Remember: education programs don’t always have to be in house. Offering online courses from a company like Udemy - who also offers many free courses - is an easy way to make high-quality education available to employees at a lower price point.  Whether your employees are attending Apple University or picking up a la carte classes from Udemy or Skillshare, making sure management sets an example of using education opportunities is critical. Employees may demur from taking classes on their own time, yet fear using company time on non-project based work. While there are ways to fit education into office hours, such as giving employees a few hours a week solely dedicated to learning, the most demonstrable impact comes from having managers who not only encourage continuing education, but who prioritize it in their own schedules,

Work With What You Have


Launching an Apple University is no doubt daunting, but that doesn’t mean you don’t have a wealth of resources already at your fingertips.Involving your managers and fellow employees to skillshare isn’t just an easy, low-impact way to start a learning and development program, it also presents an opportunity for cross-training employees and making companies more stable on the whole.

Cross-training, much like its name suggests, is the practice of teaching your employees the responsibilities of other members across the company - a valuable risk-mitigating measure that can have a major impact on both a company’s success and employee success. The benefits of cross-training are numerous; in the short-term, cross-training helps companies stay productive even if an employee is out sick or on vacation, by having someone who can fill in without missing a beat. In the long-term, the benefits grow exponentially. As Forbes reports, companies that prioritize cross-training are often more efficient, given the constant examination of how they work, and are better prepared to handle employee turnover without disrupting client work.

For employees, the benefits are even greater. Aside from increased transparency and corporate governance - a feature that tends to get lost as companies grow - employees who cross-train are better suited to pick up skills they wouldn’t previously have and advance up the ladder within the organization more quickly, given their better understanding of the full business, rather than just what their department works on. They also get the added benefit of teamwork and the feeling of working at a company that’s still familial and invested in each other’s successes, especially as companies grow larger.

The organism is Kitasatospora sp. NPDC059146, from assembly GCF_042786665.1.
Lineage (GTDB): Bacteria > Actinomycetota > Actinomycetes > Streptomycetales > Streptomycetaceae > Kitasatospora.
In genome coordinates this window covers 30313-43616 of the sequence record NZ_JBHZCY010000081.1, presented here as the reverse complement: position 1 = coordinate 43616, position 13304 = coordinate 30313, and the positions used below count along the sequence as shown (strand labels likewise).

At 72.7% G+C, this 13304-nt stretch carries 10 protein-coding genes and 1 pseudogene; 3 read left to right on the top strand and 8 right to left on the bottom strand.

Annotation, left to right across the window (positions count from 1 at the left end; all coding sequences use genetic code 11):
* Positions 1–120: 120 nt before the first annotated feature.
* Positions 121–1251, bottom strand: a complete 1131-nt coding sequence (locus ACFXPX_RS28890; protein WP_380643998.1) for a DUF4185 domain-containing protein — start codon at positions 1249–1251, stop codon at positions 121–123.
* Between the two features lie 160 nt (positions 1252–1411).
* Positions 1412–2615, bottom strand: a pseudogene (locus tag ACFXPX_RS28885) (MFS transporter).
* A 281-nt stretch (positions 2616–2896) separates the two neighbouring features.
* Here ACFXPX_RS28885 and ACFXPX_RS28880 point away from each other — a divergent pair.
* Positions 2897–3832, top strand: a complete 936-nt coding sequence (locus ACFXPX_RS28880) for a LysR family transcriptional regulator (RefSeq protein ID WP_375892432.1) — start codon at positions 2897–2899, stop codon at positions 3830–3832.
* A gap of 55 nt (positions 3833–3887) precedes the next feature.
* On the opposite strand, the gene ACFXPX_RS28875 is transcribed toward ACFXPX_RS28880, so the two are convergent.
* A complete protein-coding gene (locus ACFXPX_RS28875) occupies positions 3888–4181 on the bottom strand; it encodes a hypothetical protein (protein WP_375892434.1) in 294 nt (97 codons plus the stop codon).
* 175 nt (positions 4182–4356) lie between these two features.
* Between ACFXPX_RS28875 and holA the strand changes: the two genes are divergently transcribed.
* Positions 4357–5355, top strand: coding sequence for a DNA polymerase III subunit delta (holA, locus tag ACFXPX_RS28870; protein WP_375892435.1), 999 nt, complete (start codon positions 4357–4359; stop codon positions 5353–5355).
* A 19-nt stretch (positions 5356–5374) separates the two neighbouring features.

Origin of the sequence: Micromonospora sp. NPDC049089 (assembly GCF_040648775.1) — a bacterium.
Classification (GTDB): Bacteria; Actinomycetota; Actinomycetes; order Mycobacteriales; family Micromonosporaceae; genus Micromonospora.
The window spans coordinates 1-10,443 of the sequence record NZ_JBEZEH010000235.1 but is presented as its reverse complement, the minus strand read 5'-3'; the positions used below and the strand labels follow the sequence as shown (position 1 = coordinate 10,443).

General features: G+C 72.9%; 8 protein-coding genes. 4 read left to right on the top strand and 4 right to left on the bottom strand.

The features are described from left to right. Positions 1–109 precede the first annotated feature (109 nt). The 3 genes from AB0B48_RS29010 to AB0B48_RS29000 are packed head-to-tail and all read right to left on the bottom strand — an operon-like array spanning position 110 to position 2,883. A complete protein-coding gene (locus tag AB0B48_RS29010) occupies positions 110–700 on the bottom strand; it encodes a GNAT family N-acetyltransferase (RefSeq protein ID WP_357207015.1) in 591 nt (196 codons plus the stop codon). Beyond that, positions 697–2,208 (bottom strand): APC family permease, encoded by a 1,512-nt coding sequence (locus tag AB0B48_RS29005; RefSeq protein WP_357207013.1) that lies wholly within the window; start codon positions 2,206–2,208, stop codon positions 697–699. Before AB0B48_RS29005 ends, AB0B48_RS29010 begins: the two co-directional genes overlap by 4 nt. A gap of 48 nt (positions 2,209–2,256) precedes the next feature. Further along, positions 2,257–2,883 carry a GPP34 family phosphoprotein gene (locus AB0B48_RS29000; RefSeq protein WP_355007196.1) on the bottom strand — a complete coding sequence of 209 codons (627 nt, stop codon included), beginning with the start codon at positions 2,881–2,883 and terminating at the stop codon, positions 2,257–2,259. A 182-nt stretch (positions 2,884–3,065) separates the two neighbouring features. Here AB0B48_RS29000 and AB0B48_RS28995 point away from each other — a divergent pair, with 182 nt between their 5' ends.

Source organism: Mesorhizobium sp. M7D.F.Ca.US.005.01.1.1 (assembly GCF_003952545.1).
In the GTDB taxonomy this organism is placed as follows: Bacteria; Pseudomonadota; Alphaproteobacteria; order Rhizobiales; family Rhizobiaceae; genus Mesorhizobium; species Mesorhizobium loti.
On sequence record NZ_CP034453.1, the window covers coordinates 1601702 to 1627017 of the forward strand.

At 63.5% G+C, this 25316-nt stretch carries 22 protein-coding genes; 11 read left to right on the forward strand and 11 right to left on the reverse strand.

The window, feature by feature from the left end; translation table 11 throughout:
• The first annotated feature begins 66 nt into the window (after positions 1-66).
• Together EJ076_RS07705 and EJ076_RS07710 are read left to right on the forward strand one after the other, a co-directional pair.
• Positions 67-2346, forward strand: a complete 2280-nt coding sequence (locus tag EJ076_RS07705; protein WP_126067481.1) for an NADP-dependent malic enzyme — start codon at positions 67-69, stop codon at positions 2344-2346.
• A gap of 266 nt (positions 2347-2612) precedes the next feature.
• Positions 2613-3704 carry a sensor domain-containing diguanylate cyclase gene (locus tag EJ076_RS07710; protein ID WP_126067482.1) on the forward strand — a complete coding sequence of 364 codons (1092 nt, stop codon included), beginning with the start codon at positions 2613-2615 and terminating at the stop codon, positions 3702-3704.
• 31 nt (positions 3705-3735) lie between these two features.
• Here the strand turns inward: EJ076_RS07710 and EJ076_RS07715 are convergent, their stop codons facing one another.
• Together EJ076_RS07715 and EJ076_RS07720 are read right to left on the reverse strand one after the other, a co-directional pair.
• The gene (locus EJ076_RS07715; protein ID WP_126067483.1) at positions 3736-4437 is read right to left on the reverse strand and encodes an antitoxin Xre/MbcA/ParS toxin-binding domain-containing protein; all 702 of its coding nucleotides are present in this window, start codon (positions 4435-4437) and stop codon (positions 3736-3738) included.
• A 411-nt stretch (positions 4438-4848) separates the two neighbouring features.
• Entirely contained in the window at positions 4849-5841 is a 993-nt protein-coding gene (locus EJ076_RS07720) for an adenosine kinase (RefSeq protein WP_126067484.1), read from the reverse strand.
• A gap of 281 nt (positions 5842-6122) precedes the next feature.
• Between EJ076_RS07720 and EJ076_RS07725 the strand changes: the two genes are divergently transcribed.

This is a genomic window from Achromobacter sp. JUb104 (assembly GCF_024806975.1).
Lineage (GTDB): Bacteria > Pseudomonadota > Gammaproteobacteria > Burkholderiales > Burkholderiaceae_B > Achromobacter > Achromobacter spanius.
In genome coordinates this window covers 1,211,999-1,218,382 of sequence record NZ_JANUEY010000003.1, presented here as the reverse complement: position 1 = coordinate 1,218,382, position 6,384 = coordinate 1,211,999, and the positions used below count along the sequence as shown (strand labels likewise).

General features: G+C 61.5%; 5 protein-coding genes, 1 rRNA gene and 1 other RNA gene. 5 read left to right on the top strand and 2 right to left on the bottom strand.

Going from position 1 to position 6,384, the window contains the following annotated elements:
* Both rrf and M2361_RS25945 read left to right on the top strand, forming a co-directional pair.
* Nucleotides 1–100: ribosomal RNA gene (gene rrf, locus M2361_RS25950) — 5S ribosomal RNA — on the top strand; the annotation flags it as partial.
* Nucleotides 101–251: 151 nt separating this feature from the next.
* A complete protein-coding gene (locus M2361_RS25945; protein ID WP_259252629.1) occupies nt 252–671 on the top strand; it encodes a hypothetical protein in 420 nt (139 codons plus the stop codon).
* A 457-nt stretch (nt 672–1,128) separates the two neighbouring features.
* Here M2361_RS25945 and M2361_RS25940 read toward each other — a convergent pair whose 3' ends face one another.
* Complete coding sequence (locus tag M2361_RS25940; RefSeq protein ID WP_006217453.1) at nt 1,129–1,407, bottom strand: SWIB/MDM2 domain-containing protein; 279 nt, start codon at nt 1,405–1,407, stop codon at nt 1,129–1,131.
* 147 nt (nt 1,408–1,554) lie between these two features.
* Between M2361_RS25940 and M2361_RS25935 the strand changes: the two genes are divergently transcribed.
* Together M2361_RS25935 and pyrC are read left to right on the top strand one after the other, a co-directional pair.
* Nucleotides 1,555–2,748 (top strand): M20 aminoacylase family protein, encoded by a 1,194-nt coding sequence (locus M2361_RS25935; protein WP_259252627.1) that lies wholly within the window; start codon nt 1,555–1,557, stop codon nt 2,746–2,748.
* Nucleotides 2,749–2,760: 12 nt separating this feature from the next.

It’s clearer than ever: one of the key millennial characteristics is just how much they want to learn. However, wanting to educate and challenge your millennial (and not-so-millennial) employees isn’t enough. Think critically about your education and mentorship opportunities: how are they helpful to advancing your employees careers, especially within your organization? How intertwined is education into the workday, rather than an extra task “to do” on top of everything else? Are managers being trained to foster a community where asking questions and educating are part of the culture?

Increasing education opportunities isn’t just a trick for retaining talent, or even building a workforce that’s a bit smarter. Perhaps the most surprising benefit of working to learn instead of working to live is that it’s one of the most organic ways to foster diversity and build a community within the workplace. New York City’s popular Settepani restaurant found their business ran far better when they concertedly hired across all age groups, and purposefully mixed employees of various age groups to work together. As Bloomberg reported, “hiring people across all age groups reduce[d] turnover and create[d] a culture of co-mentoring, where a young cook teaches the head chef to manage supplies online and the veterans train apprentices in the culinary arts.” Not only did it make Settepani’s workforce stronger, it also led to employees finding ways to help each other - such as adjusting work schedules so older workers with children could be home early in the evening.

As owner Leah Abraham put it, by mixing workers of all ages and creating a learning environment, they didn’t just build a restaurant: “It’s like a family where everyone helps each other.”